MSW degree options
The Master of Social Work (MSW) degree program prepares world-class practitioners committed to achieving social and economic justice, assisting vulnerable or oppressed individuals, and to improving the lives of individuals, families, groups and communities. The School of Social Work at Wayne State University offers full-time and planned part-time study programs leading to the Master of Social Work.
The first year of graduate study is called the "Core Year" and, as mandated by the Council on Social Work Education (CSWE), provides a foundation of basic social work knowledge and skills for all students. The core curriculum stresses fundamentals of social work practice as they relate to individuals, families, small groups, organizations and communities. In field education, theory is translated into practice and includes experiences for students in interpersonal practice and practice in organizations and communities.
The second year of graduate study is designated the "Advanced Year." Students select their concentration area toward the end of the Core Year or as they enter the Advanced Year. The advanced curriculum builds on the knowledge, values and skills gained in the core curriculum, with the objective of increasing students' competence to deal with greater complexities of social work practice through a focus on areas of social concern. This advanced portion of the M.S.W. degree program is designed to provide specific knowledge and practice skills in the concentrations of Interpersonal Practice or Innovation in Community, Policy, and Leadership.
This concentration prepares students for three broad, overlapping career paths: 1) developing and sustaining effective communities, analyzing and advocating for social justice policies, and taking leadership in organizations and the profession. Students must select at least one of the three courses that signal their career path - 1) SW8065 Advanced Systems Theory & Practice (Leadership); 2) SW8075 Advanced Community Building & Development (Community); or 3) SW8085 Theories & Practice of Social Policy & Social Action (Policy). Students take a 3 credit Advanced Advocacy and Social Justice course (e.g., SW8770) and 10 credits field (SW 8998). Students must also take 3 credits of research. For the 8-11 credits electives we encourage students to take courses that support their career path inside and outside of social work.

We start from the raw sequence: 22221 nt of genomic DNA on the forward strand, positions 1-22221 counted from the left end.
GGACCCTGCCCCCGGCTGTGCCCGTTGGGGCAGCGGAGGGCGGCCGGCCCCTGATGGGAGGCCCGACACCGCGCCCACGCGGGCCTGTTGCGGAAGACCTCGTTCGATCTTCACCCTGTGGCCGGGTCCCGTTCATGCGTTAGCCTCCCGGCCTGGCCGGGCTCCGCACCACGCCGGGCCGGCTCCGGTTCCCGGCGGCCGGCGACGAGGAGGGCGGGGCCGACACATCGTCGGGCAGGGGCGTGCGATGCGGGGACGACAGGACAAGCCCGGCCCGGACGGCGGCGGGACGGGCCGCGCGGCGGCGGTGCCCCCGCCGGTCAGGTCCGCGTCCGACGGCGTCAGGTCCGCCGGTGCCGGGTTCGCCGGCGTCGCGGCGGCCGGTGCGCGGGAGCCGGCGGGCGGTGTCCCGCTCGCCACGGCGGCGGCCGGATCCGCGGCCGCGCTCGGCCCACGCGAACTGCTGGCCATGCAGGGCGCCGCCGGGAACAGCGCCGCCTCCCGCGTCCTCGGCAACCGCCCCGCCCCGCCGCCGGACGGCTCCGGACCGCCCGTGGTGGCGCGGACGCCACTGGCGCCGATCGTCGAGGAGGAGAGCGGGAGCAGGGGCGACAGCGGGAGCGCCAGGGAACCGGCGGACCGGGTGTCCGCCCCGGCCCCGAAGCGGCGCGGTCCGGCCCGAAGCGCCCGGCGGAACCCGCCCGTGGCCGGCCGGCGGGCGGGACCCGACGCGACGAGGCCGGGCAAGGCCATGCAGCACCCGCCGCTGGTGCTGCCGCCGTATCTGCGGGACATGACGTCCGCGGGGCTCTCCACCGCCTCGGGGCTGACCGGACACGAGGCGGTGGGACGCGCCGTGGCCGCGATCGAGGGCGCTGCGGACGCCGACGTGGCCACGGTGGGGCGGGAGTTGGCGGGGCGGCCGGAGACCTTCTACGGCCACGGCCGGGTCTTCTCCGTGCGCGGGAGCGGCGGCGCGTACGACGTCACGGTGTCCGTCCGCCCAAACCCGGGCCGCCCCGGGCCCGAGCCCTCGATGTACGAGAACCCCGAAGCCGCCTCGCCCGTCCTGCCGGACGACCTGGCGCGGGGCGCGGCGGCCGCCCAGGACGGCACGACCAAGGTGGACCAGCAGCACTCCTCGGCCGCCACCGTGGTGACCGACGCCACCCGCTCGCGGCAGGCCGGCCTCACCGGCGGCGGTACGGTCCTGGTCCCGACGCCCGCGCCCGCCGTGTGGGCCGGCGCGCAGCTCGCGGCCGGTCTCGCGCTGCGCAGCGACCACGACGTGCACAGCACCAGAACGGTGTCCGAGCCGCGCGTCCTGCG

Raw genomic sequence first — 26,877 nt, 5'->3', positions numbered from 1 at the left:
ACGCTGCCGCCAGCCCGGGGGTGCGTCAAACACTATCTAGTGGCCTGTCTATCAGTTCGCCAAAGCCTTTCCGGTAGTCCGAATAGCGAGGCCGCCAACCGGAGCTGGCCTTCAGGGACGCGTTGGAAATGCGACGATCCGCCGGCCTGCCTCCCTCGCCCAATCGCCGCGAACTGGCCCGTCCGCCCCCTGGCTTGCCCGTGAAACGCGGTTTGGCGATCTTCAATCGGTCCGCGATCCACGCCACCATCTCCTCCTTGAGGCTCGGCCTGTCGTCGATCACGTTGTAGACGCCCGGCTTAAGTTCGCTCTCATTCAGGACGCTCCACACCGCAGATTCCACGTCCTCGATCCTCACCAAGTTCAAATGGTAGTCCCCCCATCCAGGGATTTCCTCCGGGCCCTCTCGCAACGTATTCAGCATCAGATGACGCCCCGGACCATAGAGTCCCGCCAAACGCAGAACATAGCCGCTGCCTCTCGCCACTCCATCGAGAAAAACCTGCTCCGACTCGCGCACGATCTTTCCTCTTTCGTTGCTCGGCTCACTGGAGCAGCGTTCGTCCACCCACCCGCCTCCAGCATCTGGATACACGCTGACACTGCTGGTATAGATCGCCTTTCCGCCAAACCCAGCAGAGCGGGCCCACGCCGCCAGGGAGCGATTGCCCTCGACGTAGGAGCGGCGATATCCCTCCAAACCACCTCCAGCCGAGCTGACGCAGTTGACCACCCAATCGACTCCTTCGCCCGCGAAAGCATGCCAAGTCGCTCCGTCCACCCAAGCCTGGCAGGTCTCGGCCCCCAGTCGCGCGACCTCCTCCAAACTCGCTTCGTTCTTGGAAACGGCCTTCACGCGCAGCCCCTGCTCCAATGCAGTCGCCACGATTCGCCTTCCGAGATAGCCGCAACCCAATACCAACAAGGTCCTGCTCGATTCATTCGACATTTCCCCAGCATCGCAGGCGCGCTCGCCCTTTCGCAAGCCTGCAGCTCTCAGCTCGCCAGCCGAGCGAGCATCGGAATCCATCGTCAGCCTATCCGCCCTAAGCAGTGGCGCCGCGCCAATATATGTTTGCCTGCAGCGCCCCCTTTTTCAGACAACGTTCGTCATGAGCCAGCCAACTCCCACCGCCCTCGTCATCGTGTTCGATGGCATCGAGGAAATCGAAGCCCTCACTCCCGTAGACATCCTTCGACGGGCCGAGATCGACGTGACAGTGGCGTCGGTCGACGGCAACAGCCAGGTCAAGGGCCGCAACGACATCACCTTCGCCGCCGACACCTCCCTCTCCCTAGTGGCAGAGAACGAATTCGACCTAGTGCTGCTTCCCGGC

OPTION II: Interpersonal Practice (IP)
This concentration offers students broad exposure to contemporary practice theories; assessment of psychosocial
disorders, risk and resilience; developmental issues; and in- depth clinical assessment skills. Building on these
foundational interpersonal practice theories and skills, students have opportunities to deepen their clinical
intervention skills with individuals and families by choosing an intervention course including but not limited to
Cognitive-Behavioral Interventions in Interpersonal Practice, Family Systems Interventions, Contemporary
Psychodynamic Interventions, and Client-Centered Interventions. Students may then choose from a range of electives
across the curriculum, either within the Interpersonal Practice track, or from other areas of the Social Work
curriculum such as Policy, Research, or ICPL. These electives are offered to supplement the required courses and to